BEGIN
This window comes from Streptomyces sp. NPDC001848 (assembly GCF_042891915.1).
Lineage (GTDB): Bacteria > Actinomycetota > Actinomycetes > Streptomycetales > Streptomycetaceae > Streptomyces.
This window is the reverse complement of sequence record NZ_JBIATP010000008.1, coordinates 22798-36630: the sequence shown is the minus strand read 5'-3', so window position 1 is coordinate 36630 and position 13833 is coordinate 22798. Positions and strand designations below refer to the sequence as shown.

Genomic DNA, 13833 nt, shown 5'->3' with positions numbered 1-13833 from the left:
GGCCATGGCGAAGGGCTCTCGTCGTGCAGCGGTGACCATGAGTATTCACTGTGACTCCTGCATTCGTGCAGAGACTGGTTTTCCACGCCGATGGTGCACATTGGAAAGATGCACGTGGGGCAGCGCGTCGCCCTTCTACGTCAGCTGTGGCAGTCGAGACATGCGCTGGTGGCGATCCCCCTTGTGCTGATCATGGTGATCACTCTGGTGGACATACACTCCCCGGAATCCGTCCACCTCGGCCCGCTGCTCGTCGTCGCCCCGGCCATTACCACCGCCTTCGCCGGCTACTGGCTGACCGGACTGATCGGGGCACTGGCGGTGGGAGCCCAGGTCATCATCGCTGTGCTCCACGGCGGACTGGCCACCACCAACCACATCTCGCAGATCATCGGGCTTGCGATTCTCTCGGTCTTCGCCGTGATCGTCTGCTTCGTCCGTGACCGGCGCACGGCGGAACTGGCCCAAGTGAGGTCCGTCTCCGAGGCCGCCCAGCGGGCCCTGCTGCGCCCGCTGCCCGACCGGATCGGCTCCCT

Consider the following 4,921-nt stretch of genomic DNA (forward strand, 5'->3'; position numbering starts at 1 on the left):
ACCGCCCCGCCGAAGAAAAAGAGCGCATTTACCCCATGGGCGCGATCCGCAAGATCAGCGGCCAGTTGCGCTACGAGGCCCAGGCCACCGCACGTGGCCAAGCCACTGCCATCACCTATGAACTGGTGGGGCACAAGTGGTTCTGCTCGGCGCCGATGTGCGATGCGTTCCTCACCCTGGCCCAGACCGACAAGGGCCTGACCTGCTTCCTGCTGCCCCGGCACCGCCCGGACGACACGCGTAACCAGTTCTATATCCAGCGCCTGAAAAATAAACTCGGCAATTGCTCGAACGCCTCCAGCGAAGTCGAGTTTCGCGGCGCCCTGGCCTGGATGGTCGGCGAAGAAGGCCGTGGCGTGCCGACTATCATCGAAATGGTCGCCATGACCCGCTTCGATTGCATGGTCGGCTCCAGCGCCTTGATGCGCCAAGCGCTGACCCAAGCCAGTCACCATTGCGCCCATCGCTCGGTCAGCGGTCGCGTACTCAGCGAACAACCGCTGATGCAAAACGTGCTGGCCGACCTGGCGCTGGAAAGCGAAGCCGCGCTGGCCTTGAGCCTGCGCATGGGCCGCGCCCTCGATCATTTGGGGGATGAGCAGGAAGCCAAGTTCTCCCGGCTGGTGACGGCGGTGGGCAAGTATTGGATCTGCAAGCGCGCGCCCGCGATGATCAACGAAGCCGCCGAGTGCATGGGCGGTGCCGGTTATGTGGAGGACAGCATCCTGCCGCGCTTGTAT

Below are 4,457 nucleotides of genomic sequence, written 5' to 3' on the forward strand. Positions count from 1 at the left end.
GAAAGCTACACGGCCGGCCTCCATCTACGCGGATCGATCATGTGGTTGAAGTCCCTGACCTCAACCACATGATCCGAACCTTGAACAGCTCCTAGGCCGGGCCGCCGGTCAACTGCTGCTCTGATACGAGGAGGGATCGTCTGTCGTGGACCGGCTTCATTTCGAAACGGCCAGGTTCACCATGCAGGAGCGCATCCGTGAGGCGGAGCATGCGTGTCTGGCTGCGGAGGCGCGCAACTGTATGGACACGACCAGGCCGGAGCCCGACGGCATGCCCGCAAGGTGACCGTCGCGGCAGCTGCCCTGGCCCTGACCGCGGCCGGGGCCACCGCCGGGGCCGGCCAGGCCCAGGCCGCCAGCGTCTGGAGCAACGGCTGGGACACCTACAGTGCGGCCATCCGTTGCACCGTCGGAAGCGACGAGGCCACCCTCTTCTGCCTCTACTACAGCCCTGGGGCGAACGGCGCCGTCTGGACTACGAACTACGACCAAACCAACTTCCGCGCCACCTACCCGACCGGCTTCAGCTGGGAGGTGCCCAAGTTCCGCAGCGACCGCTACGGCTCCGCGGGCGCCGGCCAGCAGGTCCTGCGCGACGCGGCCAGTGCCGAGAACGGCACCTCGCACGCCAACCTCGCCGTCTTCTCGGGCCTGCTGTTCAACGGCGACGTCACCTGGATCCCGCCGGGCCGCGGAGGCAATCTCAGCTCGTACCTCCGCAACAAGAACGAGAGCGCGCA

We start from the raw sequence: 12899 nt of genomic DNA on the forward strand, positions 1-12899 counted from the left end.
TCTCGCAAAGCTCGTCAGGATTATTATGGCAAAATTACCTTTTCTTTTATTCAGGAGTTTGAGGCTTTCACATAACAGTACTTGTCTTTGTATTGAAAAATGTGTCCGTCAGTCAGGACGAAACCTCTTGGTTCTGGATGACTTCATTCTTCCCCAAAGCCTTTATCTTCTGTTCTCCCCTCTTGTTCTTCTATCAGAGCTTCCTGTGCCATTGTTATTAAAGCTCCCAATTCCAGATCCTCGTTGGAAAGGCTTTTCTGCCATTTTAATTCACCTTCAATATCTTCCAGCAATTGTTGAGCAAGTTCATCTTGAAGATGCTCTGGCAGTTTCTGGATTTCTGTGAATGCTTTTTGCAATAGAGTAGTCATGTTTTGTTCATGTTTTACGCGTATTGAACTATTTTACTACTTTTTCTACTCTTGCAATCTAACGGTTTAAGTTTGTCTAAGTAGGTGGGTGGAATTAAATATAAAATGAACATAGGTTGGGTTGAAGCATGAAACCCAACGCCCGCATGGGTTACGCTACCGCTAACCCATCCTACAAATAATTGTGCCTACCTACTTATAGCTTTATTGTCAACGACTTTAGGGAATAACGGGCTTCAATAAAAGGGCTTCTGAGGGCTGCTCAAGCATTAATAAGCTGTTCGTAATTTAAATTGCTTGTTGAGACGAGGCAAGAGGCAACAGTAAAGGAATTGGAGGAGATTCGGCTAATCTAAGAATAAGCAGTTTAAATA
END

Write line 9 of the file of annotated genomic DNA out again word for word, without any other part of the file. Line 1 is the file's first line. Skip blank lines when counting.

GAAAGCTACACGGCCGGCCTCCATCTACGCGGATCGATCATGTGGTTGAAGTCCCTGACCTCAACCACATGATCCGAACCTTGAACAGCTCCTAGGCCGGGCCGCCGGTCAACTGCTGCTCTGATACGAGGAGGGATCGTCTGTCGTGGACCGGCTTCATTTCGAAACGGCCAGGTTCACCATGCAGGAGCGCATCCGTGAGGCGGAGCATGCGTGTCTGGCTGCGGAGGCGCGCAACTGTATGGACACGACCAGGCCGGAGCCCGACGGCATGCCCGCAAGGTGACCGTCGCGGCAGCTGCCCTGGCCCTGACCGCGGCCGGGGCCACCGCCGGGGCCGGCCAGGCCCAGGCCGCCAGCGTCTGGAGCAACGGCTGGGACACCTACAGTGCGGCCATCCGTTGCACCGTCGGAAGCGACGAGGCCACCCTCTTCTGCCTCTACTACAGCCCTGGGGCGAACGGCGCCGTCTGGACTACGAACTACGACCAAACCAACTTCCGCGCCACCTACCCGACCGGCTTCAGCTGGGAGGTGCCCAAGTTCCGCAGCGACCGCTACGGCTCCGCGGGCGCCGGCCAGCAGGTCCTGCGCGACGCGGCCAGTGCCGAGAACGGCACCTCGCACGCCAACCTCGCCGTCTTCTCGGGCCTGCTGTTCAACGGCGACGTCACCTGGATCCCGCCGGGCCGCGGAGGCAATCTCAGCTCGTACCTCCGCAACAAGAACGAGAGCGCGCA